Singapore regulators: Grab-Uber merger ‘substantially’ lowered competition

A Grab taxi in SingaporeA Grab taxi in Singapore

Singapore’s competition regulators ruled on Thursday that the merger of ride-hailing services Uber and Grab infringed the Competition Act and “substantially” lessened competition.

The Competition and Consumer Commission of Singapore said it proposed imposing financial penalties on both Uber and Grab and said it might require the two to unwind the deal if public consultation finds that the remedies proposed to recreate competition aren’t sufficient.

“CCCS has provisionally found that the transaction has removed competition between Grab and Uber, which were each other’s closest competitor,” it said. “The merged entity is likely to be able to increase prices and has in fact done so since the completion of the transaction.”

The investigation found evidence Uber wouldn’t have left the Singapore market in the near- to medium-term if the merger hadn’t taken place, the statement said, noting that it had already entered a deal to collaborate with ComfortDelGro by introducing UberFlash to compete with Grab — a collaboration that was withdrawn after the merger, it said.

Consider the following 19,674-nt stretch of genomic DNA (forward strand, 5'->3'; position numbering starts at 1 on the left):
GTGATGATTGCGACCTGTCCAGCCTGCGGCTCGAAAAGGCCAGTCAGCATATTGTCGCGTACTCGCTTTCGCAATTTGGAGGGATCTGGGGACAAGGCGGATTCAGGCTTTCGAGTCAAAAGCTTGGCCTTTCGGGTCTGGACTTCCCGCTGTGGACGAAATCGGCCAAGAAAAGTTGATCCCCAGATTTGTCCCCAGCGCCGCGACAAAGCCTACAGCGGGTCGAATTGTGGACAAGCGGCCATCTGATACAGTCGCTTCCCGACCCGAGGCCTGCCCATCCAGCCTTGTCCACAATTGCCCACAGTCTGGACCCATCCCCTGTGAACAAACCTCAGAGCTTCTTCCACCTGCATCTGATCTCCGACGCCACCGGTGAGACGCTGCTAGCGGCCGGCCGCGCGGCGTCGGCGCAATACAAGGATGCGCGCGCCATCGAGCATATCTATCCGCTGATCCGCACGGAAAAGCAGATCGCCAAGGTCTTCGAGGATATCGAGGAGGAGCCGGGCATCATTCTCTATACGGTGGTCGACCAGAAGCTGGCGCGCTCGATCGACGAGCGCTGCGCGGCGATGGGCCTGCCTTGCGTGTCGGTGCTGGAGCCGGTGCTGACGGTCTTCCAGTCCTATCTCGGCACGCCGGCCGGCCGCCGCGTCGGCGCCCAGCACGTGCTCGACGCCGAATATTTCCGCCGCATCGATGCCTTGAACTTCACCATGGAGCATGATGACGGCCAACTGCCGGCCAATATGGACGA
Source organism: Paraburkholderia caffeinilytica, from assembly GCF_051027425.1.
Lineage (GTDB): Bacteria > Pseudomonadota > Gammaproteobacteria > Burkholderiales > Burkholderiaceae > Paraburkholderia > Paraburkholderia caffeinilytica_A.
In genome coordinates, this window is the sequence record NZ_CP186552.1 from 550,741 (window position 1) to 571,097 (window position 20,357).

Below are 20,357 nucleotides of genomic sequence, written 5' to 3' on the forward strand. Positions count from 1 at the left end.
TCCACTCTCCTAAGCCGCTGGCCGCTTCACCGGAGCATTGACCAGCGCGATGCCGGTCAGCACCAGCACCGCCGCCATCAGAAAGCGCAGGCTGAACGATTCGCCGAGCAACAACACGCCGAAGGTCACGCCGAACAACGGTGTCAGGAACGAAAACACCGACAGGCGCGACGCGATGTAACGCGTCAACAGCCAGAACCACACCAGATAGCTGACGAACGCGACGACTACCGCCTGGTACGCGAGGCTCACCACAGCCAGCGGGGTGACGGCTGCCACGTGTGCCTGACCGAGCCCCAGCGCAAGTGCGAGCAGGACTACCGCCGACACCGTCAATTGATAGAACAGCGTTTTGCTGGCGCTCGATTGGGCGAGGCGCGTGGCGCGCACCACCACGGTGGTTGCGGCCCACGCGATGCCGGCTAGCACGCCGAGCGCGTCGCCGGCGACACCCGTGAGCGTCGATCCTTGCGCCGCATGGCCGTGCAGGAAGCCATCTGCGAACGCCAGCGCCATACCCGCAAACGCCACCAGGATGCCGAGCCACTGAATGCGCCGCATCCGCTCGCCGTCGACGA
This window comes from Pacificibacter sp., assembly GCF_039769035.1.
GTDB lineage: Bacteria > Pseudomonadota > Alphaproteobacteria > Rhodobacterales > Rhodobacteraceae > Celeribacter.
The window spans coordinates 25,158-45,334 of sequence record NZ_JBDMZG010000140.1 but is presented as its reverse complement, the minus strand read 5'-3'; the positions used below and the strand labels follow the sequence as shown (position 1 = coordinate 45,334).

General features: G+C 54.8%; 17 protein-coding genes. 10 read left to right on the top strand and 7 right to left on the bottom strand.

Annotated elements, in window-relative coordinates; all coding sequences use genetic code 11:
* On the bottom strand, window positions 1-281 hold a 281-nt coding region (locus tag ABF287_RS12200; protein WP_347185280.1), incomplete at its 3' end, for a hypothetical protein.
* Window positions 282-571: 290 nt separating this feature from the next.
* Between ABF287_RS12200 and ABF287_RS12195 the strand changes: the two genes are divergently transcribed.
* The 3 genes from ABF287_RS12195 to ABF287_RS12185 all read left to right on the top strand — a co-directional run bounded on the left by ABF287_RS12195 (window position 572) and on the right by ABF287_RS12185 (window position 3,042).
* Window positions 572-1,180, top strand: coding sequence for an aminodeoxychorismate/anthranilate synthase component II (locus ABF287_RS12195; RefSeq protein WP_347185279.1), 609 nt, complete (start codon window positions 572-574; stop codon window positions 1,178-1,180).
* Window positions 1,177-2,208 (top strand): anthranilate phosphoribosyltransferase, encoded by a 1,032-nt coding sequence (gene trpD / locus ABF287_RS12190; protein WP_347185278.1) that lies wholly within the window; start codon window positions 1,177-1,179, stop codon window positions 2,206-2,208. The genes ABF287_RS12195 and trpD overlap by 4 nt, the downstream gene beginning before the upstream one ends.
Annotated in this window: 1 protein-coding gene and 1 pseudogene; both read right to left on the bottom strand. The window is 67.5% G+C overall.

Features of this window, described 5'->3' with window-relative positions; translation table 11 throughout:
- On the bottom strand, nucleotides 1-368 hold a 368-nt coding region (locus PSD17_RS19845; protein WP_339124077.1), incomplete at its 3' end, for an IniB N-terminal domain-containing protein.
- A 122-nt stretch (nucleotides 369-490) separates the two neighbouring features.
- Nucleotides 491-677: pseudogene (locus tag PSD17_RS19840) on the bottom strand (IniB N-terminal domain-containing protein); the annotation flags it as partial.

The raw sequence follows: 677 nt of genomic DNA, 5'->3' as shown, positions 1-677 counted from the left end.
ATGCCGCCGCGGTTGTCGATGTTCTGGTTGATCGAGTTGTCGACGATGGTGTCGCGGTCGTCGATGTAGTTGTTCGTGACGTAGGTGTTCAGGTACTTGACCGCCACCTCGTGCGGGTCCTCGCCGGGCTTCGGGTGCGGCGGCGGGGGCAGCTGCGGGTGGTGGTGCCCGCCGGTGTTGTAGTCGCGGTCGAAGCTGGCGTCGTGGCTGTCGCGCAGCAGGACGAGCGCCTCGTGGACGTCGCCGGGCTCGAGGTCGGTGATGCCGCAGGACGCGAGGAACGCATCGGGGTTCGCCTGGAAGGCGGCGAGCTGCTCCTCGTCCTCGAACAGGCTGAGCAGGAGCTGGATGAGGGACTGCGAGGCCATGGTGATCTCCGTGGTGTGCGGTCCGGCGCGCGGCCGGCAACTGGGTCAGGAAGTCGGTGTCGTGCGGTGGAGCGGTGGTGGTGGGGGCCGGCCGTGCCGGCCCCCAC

The barriers to entry for new competitors in the ride-hailing space would be high, due to strong network effects, especially as Grab had imposed exclusivity obligations on taxi companies, car rental partners and some drivers, it said.

CCCS proposed a series of remedies to address the “substantial lessening of competition concerns,” including:

  1. Removing exclusivity obligations, lock-in periods and/or termination fees on all drivers on Grab’s ride-hailing platform and/or who rent from Grab Rentals, Lion City Rentals or rental partners of Grab
  2. Removing Grab’s exclusivity deals with any taxi or chauffeured private hire cars (CPHC) flet in singapore
  3. Maintaining Grab’s pre-merger pricing algorithm and driver commission rates until competition is revived in the market
  4. Requiring Uber to sell all or part of Lion City Rentals to any potential competitor with a reasonable offer and preventing Uber from selling it to Grab without regulators’ prior approbal

Uber and Grab now have 15 working days to petition CCCS before it makes its final ruling.

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